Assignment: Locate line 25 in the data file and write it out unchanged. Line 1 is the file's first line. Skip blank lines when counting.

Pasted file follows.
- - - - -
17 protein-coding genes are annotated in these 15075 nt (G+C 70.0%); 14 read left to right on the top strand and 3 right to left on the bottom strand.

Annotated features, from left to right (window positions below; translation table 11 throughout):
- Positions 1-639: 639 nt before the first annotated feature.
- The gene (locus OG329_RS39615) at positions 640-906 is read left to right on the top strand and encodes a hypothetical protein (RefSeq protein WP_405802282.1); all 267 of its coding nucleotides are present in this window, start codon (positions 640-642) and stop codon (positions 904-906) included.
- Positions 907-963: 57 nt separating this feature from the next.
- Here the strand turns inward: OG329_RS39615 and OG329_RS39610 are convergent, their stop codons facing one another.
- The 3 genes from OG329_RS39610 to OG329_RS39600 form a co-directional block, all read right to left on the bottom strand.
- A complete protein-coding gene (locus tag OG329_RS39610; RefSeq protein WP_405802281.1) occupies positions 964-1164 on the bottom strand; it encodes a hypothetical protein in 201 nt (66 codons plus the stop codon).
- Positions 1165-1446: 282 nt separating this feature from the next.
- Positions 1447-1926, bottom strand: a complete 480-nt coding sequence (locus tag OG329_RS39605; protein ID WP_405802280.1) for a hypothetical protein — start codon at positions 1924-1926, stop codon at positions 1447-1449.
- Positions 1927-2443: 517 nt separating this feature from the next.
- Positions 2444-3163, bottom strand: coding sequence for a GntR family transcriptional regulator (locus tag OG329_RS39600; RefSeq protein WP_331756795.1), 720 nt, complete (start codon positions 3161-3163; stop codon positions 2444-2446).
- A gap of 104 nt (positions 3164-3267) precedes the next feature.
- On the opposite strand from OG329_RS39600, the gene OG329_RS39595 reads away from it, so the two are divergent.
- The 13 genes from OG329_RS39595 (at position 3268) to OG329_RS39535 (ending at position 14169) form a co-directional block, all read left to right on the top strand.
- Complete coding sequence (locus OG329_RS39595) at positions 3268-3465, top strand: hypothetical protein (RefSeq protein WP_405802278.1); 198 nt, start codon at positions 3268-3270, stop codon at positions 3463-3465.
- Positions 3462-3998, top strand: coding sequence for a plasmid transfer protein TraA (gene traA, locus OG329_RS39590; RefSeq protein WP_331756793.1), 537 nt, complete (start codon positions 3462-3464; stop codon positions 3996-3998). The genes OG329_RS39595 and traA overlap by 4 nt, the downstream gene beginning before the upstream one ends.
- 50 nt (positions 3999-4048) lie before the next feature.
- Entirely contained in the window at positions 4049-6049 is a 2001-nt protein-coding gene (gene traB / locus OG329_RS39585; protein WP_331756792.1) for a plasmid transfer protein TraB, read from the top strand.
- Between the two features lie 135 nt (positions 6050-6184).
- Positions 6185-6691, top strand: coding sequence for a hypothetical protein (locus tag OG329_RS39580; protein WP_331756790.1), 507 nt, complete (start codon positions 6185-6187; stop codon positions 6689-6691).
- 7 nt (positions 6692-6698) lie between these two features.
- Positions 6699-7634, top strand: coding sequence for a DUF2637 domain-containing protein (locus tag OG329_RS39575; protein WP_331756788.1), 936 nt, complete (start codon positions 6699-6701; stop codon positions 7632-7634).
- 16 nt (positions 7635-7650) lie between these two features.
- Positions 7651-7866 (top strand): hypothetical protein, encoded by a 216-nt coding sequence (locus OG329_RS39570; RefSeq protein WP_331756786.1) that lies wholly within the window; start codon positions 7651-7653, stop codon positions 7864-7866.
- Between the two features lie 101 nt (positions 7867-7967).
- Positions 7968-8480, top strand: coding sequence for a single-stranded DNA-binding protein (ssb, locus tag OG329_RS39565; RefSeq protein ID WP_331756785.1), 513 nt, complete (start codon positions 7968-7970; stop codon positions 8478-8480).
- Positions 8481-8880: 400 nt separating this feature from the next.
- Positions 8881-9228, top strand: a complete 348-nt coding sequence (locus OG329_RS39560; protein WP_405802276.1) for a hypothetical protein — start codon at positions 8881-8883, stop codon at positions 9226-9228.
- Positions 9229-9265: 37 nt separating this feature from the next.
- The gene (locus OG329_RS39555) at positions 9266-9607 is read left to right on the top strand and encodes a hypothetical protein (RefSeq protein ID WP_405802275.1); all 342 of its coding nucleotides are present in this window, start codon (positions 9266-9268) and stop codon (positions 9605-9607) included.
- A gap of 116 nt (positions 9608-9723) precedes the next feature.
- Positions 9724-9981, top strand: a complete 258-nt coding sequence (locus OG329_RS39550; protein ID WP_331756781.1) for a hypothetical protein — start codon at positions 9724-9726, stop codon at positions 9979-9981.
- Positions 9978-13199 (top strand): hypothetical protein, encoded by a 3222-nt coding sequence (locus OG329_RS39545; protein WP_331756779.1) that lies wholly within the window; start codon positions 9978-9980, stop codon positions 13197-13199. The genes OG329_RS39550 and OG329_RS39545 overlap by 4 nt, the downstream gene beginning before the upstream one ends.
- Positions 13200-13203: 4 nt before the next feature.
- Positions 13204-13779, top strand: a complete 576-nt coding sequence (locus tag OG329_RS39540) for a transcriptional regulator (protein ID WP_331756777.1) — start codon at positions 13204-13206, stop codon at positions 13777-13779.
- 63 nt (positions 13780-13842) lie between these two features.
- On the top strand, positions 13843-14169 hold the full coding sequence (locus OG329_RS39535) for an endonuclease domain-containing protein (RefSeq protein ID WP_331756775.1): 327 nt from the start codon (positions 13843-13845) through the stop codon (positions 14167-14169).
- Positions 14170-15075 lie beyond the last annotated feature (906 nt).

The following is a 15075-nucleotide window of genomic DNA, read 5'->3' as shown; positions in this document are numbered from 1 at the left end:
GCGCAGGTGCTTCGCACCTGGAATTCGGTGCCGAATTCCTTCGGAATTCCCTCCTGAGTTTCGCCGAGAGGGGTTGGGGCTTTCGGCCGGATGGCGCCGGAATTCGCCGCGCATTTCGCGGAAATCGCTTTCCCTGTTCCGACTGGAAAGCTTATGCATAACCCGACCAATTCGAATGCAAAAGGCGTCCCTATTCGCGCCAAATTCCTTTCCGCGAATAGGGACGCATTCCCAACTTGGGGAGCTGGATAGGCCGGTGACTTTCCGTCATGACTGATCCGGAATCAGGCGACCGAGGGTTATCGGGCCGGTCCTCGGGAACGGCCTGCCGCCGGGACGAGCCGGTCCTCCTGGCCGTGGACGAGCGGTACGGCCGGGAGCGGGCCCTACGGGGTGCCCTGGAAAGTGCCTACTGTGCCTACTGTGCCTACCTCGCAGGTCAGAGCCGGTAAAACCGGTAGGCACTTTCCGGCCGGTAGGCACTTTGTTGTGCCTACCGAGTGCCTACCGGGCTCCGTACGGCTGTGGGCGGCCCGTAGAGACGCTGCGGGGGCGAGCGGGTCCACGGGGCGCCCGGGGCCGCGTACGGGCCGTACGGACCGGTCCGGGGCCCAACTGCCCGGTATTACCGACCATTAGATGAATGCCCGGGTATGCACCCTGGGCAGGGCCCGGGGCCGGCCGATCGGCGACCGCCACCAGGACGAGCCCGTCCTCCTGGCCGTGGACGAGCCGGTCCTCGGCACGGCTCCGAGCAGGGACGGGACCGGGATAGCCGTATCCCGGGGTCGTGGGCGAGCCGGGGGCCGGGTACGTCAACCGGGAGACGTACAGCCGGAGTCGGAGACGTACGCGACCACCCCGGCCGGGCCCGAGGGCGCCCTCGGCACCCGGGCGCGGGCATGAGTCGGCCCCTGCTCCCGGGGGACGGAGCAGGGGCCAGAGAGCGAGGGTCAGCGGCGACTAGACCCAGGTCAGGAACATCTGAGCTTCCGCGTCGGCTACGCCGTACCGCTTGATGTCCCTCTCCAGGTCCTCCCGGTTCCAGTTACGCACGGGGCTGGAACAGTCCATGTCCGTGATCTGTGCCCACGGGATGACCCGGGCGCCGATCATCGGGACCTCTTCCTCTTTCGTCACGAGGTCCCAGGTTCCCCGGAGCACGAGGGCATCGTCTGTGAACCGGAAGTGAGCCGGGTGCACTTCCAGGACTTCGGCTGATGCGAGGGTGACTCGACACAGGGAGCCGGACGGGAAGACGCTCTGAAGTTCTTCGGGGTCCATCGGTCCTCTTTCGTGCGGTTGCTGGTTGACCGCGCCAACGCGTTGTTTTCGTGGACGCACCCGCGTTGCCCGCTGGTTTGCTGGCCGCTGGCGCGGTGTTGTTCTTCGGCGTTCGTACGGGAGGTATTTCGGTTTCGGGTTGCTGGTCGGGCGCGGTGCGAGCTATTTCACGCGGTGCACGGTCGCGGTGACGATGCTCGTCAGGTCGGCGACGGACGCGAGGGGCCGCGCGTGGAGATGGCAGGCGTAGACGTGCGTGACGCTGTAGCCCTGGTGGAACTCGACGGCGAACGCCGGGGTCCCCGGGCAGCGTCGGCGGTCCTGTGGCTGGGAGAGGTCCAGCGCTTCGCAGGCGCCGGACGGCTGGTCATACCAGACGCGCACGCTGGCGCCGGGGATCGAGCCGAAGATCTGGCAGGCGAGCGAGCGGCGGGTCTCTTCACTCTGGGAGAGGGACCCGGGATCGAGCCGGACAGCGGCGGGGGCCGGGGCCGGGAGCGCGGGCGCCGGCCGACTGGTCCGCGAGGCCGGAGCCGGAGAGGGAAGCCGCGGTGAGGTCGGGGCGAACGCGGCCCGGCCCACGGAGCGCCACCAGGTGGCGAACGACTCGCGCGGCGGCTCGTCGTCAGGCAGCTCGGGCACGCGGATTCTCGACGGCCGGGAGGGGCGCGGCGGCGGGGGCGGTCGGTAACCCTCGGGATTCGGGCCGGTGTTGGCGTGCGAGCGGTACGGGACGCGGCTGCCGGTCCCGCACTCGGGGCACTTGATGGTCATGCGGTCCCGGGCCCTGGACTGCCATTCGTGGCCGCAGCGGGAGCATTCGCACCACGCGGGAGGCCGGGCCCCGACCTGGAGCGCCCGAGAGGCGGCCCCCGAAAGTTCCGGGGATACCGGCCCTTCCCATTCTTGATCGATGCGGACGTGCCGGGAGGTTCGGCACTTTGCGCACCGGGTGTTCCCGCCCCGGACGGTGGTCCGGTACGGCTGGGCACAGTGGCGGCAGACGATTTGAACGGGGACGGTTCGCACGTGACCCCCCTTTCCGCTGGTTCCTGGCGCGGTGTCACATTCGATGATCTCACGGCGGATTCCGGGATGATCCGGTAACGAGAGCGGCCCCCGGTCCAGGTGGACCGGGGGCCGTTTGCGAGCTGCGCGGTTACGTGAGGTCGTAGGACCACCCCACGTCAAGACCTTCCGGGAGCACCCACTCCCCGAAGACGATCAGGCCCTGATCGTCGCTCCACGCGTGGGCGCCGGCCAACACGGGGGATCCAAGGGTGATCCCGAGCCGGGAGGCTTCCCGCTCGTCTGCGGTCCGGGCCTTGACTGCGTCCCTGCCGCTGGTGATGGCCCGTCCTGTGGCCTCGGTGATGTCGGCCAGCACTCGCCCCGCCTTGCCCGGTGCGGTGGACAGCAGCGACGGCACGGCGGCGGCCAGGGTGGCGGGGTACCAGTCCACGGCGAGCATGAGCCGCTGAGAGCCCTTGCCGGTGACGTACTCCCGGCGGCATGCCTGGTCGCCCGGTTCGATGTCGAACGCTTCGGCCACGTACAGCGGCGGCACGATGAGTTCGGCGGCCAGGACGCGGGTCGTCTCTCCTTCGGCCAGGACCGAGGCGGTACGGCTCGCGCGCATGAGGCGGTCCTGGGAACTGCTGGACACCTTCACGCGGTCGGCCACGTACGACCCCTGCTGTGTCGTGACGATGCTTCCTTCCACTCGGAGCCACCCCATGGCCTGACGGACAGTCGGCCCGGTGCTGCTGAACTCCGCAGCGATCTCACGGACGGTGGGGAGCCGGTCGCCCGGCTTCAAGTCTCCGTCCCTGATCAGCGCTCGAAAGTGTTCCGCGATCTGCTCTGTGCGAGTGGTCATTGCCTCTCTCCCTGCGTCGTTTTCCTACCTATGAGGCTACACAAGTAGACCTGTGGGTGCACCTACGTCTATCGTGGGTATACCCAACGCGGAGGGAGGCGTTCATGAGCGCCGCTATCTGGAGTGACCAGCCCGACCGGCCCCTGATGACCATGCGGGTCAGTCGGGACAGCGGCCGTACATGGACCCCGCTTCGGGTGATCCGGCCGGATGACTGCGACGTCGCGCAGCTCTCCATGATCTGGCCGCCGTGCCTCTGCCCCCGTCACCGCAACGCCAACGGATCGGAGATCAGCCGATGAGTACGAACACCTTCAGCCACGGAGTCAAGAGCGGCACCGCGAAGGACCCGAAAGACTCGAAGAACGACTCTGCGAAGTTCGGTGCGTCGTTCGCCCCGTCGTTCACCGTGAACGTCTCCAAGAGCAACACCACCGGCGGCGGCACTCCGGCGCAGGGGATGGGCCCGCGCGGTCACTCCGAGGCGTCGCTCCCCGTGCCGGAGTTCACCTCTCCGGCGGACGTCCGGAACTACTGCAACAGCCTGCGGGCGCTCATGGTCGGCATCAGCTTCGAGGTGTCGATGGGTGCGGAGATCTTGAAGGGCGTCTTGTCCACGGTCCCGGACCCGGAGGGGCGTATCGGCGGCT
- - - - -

- Positions 7651-7866 (top strand): hypothetical protein, encoded by a 216-nt coding sequence (locus OG329_RS39570; RefSeq protein WP_331756786.1) that lies wholly within the window; start codon positions 7651-7653, stop codon positions 7864-7866.